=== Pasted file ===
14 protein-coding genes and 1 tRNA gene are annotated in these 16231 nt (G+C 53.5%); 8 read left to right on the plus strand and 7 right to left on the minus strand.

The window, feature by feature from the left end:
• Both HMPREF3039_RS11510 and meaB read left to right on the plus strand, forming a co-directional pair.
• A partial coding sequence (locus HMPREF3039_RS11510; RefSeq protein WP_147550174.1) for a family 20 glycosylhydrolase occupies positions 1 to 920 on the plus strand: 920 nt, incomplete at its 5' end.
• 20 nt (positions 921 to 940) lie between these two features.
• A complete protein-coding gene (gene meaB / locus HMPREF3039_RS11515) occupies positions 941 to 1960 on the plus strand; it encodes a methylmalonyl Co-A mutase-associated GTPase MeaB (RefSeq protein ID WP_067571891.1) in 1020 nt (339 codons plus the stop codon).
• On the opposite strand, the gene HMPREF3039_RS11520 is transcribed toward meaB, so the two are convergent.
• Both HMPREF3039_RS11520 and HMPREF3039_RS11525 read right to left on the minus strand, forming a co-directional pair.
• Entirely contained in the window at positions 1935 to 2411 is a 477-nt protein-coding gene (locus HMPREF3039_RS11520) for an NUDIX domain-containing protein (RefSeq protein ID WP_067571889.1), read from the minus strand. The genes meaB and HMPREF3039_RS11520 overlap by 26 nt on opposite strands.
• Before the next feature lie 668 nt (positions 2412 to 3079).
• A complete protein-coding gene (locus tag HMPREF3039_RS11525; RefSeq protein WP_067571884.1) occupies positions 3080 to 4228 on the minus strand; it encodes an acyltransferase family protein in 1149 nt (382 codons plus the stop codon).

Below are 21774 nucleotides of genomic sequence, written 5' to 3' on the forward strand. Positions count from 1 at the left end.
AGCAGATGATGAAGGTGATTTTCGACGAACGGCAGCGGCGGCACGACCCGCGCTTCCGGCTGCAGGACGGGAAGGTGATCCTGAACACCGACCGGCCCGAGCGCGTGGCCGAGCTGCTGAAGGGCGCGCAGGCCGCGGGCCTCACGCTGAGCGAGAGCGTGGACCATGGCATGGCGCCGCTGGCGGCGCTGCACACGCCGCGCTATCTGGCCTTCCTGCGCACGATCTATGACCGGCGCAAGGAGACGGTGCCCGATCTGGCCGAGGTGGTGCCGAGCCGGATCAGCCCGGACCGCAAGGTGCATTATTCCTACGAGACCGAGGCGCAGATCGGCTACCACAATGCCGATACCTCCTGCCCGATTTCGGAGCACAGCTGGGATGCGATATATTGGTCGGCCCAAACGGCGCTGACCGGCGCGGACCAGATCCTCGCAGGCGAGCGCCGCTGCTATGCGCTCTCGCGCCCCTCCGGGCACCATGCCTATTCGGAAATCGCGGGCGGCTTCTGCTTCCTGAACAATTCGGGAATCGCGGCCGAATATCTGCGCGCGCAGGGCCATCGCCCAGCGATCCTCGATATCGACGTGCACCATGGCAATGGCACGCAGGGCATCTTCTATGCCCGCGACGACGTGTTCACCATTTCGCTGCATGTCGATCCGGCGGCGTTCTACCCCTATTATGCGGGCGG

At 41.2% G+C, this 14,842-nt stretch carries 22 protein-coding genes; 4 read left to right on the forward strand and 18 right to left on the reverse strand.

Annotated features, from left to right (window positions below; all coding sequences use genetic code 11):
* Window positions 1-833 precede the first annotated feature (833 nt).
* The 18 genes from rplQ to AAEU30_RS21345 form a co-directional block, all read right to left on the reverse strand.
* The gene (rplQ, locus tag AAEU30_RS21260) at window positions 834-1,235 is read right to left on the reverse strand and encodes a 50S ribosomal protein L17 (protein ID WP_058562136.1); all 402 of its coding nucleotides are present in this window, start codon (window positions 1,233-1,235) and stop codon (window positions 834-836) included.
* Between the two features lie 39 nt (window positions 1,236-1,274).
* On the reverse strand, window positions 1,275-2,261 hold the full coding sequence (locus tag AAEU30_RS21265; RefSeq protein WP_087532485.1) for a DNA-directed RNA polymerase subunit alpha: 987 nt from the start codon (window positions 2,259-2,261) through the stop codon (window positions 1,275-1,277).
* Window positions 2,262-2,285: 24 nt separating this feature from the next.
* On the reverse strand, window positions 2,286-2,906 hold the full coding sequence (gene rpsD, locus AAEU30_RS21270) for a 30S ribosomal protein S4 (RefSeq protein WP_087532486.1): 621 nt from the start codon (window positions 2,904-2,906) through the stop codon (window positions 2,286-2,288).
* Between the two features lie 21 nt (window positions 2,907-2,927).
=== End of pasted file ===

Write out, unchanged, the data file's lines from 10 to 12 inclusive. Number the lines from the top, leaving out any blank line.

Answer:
• Before the next feature lie 668 nt (positions 2412 to 3079).
• A complete protein-coding gene (locus tag HMPREF3039_RS11525; RefSeq protein WP_067571884.1) occupies positions 3080 to 4228 on the minus strand; it encodes an acyltransferase family protein in 1149 nt (382 codons plus the stop codon).

Below are 21774 nucleotides of genomic sequence, written 5' to 3' on the forward strand. Positions count from 1 at the left end.